|©Filidoro & Penco|
According to the LWB, this mountain is also known as The Reek, and was used by the ancient Celts to celebrate fertility rites, as well as being linked to St. Patrick. Wikipedia makes no mention of the former, but gives far more detail on the latter. It is claimed that St. Patrick fasted for 40 days at the top of this mountain, and at the end of that time defeated a she-demon and banished all snakes from Ireland. Given the myth of Eve and the serpent, that suggests to me that he was anti-women, but maybe that's just a modern, feminist cynical perspective. In any case, many pilgrims make their way there for the summer solstice, and some do the ascent barefoot. That doesn't sound like much looking at the green and flowery landscape on this card, but check out some of the pics here.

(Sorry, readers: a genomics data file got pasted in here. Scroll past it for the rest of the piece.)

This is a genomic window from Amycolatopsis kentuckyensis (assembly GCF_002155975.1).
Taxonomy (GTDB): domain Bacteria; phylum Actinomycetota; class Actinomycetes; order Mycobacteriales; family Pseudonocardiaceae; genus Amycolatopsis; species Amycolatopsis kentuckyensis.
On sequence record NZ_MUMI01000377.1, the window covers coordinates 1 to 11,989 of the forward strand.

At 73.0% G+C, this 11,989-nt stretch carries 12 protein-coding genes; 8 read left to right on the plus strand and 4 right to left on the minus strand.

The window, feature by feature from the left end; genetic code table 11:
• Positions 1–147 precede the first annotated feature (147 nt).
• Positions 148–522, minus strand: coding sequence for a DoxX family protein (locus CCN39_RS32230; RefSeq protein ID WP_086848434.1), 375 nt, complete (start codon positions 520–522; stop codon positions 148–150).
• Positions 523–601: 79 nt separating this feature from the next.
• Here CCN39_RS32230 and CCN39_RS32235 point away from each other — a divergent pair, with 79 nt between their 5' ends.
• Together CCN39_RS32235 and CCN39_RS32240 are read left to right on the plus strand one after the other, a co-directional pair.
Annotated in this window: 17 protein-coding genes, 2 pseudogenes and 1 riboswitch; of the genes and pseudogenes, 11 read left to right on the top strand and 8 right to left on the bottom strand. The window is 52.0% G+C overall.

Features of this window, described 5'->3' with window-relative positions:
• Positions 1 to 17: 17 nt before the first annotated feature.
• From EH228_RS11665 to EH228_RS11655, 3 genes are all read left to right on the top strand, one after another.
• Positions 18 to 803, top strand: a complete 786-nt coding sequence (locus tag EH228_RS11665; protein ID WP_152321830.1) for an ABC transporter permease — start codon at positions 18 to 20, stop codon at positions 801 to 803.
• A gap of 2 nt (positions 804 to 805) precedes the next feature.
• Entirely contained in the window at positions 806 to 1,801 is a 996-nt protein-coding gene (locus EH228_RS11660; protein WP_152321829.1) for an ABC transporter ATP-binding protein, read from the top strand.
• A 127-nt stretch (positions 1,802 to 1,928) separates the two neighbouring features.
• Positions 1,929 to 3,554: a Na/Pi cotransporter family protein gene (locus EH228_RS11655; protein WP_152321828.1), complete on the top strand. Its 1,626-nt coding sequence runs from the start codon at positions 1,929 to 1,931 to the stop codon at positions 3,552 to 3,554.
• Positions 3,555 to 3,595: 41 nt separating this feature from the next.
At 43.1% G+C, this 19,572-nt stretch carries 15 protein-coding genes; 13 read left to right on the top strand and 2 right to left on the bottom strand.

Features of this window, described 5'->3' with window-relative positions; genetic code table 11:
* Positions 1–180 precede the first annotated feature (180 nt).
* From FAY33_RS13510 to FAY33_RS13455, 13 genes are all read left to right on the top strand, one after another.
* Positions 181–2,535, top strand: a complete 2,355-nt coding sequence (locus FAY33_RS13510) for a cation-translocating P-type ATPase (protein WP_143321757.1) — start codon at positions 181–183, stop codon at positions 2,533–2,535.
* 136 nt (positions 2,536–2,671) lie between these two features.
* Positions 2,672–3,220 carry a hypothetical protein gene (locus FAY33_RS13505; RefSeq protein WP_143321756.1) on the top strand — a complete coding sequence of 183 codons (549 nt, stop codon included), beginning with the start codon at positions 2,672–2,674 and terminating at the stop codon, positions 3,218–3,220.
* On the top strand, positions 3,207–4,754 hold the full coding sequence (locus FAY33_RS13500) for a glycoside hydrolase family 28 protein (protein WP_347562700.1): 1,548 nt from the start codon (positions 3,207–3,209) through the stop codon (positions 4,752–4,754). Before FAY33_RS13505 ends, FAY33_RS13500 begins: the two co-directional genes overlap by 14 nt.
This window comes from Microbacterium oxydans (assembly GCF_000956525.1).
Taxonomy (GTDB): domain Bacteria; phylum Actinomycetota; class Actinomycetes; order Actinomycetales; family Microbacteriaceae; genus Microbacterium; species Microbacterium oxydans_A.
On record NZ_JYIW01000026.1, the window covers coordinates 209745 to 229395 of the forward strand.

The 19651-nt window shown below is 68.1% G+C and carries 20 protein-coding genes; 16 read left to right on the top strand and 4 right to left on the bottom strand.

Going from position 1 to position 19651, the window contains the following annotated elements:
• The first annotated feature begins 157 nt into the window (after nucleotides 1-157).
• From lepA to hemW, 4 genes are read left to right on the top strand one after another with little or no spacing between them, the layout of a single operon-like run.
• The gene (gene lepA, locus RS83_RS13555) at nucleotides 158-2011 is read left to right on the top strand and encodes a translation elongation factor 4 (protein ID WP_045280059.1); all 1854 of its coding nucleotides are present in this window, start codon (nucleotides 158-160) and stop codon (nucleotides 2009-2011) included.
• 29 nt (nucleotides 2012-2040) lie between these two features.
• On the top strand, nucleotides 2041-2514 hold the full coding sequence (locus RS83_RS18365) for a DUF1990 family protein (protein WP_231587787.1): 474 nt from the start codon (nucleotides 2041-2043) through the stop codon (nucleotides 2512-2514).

A local website gives more details of other aspects of the mountain's history. It seems there is a rock with ancient artwork on it, called the Boheh Stone, but it is neolithic, with cupmarks and just one or two circles. As for Celtic occupation, there is evidence of a hill fort, but not of such a pretty celtic cross as shown on the card!
Given all the above, I can't see the figure on the card as St. Patrick, he seems a calm and gentle man, not a fiercesome demon-slayer and snake banisher :) Rather, I imagine him as a celtic druid, a spiritual man both kind and wise, knowledgeable about the seasons of life both at the level of plants and planets, as well as being able to counsel the human heart.
Not that I'm doing any counselling at the moment, having taken the summer off. In some ways, I miss it, miss feeling that I am doing something worthwhile to help my fellow humans. Perhaps what this card points to today is the need for me to listen to my own needs, emotional in particular, and honour those. I've been feeling very tired lately, so I may just take things easy today.
I am grateful for some time to listen inwardly.